Wet Cavity Wall Insulation
In the past majority of cases, Cavity Wall Insulation worked well, or so it seemed. It should keep your property warm and function well for the life of its guarantee (typically 25 years) and well beyond. Houses that are suitable for cavity wall insulation, with standard brick or block clear cavities between 50 – 100mm that are not unduly exposed should experience no problems. However, when cavity wall insulation has been installed improperly, or to unsuitable houses, it is more than likely to fail. The most serious of all issues we encounter with failed cavity walls is wet cavity wall insulation.
Wet cavity wall insulation can occur for a number of reasons. The first and most common is exposure to wind driven rain, often accompanied by eroded mortar joints. Bricks are porous and, if walls are prone to very harsh weather conditions, rainwater can enter the cavity to such an extent that, over time, the cavity wall insulation becomes soggy and slumps. If cavity wall insulation is installed to the correct density then water should not transfer across it in all but the most exposed of locations. However, if the density is wrong, or there are void areas, water ingress can be a problem. Another common reason for wet cavity wall insulation is water ingress through points of weakness in the fabric of the building. This can include, but is not limited to, seals around windows, guttering, downpipes and in the eaves, fascia or soffit areas of the roof. It is vitally important that property maintenance is attended to regularly to retain a sealed dry cavity wall. A third reason for wet cavity wall insulation is as a result of flooding. Naturally, flood waters breach the cavity wall and will saturate it inside and out. Cavity wall insulation therefore becomes very wet and slumps.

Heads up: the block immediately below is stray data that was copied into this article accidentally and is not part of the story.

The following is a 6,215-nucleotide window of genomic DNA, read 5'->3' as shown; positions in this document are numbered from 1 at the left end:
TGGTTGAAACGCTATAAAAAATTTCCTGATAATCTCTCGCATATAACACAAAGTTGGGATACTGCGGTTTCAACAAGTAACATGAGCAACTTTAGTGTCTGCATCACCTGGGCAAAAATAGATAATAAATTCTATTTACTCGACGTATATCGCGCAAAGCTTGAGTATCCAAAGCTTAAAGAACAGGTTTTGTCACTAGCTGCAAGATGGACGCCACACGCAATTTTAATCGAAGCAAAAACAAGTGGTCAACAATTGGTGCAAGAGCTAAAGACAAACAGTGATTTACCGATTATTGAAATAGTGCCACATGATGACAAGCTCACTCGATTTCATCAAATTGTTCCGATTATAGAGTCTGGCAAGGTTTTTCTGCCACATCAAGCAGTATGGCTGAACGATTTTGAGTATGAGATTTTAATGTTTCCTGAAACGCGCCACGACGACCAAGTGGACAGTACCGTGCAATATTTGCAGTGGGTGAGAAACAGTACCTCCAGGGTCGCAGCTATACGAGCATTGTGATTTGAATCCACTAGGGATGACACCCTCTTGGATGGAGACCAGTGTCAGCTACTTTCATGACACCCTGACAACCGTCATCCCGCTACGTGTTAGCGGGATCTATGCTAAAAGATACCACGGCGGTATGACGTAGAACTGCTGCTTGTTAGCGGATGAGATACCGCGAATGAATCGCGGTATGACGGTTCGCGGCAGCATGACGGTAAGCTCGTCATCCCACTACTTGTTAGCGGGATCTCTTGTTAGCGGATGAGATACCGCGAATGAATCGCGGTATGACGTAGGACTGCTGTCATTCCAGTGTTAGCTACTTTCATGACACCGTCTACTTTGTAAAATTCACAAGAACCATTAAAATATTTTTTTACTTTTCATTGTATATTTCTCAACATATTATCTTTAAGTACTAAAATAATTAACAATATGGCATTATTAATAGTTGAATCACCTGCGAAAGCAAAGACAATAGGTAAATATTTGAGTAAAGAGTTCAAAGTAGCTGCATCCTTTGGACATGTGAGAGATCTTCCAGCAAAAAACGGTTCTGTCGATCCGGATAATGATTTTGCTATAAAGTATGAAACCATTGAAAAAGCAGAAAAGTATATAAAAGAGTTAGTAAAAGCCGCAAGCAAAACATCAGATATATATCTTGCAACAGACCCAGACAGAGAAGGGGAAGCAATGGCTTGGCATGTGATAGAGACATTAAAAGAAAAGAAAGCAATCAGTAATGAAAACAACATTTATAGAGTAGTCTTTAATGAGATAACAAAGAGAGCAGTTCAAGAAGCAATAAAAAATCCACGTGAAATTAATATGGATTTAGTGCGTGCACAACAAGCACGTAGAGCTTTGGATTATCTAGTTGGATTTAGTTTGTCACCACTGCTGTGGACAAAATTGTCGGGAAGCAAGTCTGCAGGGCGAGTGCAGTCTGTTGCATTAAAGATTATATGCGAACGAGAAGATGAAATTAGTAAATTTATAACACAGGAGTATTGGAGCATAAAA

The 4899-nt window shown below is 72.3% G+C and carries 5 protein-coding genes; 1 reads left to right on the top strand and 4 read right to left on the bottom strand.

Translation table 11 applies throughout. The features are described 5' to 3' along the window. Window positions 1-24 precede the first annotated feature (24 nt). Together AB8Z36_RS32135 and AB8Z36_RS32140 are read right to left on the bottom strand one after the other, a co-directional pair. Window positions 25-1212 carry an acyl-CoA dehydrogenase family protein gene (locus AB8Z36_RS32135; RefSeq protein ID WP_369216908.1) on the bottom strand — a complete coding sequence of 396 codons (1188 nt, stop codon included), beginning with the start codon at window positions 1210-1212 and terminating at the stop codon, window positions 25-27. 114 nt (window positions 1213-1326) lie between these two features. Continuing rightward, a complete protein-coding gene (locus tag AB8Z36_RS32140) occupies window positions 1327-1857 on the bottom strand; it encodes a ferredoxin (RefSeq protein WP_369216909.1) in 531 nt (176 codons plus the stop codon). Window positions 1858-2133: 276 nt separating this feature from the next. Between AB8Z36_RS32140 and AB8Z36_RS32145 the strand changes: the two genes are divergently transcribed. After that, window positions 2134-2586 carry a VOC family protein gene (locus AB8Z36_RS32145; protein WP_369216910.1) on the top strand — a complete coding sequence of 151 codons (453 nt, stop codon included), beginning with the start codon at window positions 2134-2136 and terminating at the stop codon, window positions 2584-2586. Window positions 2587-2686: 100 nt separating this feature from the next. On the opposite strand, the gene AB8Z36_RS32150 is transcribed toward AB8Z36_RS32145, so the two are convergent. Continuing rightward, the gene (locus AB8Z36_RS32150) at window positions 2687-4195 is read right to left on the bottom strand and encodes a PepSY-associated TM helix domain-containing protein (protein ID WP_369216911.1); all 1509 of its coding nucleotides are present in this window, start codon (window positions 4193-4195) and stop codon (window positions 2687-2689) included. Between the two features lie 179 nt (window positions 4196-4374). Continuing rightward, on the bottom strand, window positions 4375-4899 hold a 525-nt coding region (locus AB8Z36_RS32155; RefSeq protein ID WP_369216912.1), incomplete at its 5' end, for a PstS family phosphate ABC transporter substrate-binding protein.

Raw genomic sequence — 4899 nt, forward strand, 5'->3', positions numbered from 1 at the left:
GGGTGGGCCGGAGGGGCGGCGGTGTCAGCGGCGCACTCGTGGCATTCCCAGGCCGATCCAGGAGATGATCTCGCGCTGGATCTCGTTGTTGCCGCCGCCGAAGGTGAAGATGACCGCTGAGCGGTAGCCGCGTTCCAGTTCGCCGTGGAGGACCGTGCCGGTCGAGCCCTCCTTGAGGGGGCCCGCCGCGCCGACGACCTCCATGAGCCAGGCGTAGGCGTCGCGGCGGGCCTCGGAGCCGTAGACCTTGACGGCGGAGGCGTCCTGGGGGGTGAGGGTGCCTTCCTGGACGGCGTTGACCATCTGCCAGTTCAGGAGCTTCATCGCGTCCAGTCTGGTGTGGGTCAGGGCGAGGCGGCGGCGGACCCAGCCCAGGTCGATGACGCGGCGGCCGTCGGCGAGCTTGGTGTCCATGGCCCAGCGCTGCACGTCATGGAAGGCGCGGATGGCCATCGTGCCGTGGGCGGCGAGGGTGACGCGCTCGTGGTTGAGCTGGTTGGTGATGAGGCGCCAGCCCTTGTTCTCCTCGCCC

Unfortunately, in our experience, it is very difficult to dry out wet cavity wall insulation. Even if it does dry out, it becomes lumpy and loses a large part of its insulating qualities. Of course, while it is wet, it can have a very damaging affect on the property, allowing water to move through the inner leaf and cause internal damps problems in the plaster and decoration. At the same time, wet cavity wall insulation is having a cooling affect on your property, not unlike wearing a wet jumper would on your body if you went outside on a cold windy day.
For this reason, our advice is always to remove the wet cavity wall insulation and allow the cavity to fully dry out before considering re-installation.
If you’ve got issues of any other nature with your Cavity Wall Insulation that may be down to the installer not following proper guidelines as to the install. It is now apparent that hundreds of thousands of home owners across the UK will need remedial work that will consist of a full extraction of the Cavity Wall Insulation and could well mean a whole host of other repairs and replacements directly caused by the install.
Contact Wall Cavity Claims today on free phone 0800-8-654321 or visit www.wallcavityclaims.co.uk